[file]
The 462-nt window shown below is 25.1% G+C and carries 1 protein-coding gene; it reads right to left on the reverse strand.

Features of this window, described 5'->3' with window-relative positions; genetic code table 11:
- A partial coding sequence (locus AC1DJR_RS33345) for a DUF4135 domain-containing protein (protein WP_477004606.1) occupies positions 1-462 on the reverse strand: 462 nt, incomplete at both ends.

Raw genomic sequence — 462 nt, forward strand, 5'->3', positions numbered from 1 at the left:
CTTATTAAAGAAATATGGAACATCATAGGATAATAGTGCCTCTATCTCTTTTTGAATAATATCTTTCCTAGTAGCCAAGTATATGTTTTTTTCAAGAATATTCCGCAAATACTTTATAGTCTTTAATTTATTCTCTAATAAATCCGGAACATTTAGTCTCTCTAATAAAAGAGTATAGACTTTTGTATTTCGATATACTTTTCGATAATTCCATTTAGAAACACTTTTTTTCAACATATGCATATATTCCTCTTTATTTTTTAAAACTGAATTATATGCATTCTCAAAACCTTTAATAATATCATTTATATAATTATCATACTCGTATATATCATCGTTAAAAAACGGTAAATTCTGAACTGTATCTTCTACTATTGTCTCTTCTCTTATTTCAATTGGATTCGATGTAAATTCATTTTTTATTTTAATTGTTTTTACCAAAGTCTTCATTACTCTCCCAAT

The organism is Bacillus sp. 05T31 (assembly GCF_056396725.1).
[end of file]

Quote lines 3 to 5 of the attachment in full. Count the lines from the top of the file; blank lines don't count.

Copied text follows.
- A partial coding sequence (locus AC1DJR_RS33345) for a DUF4135 domain-containing protein (protein WP_477004606.1) occupies positions 1-462 on the reverse strand: 462 nt, incomplete at both ends.

Raw genomic sequence — 462 nt, forward strand, 5'->3', positions numbered from 1 at the left:
CTTATTAAAGAAATATGGAACATCATAGGATAATAGTGCCTCTATCTCTTTTTGAATAATATCTTTCCTAGTAGCCAAGTATATGTTTTTTTCAAGAATATTCCGCAAATACTTTATAGTCTTTAATTTATTCTCTAATAAATCCGGAACATTTAGTCTCTCTAATAAAAGAGTATAGACTTTTGTATTTCGATATACTTTTCGATAATTCCATTTAGAAACACTTTTTTTCAACATATGCATATATTCCTCTTTATTTTTTAAAACTGAATTATATGCATTCTCAAAACCTTTAATAATATCATTTATATAATTATCATACTCGTATATATCATCGTTAAAAAACGGTAAATTCTGAACTGTATCTTCTACTATTGTCTCTTCTCTTATTTCAATTGGATTCGATGTAAATTCATTTTTTATTTTAATTGTTTTTACCAAAGTCTTCATTACTCTCCCAAT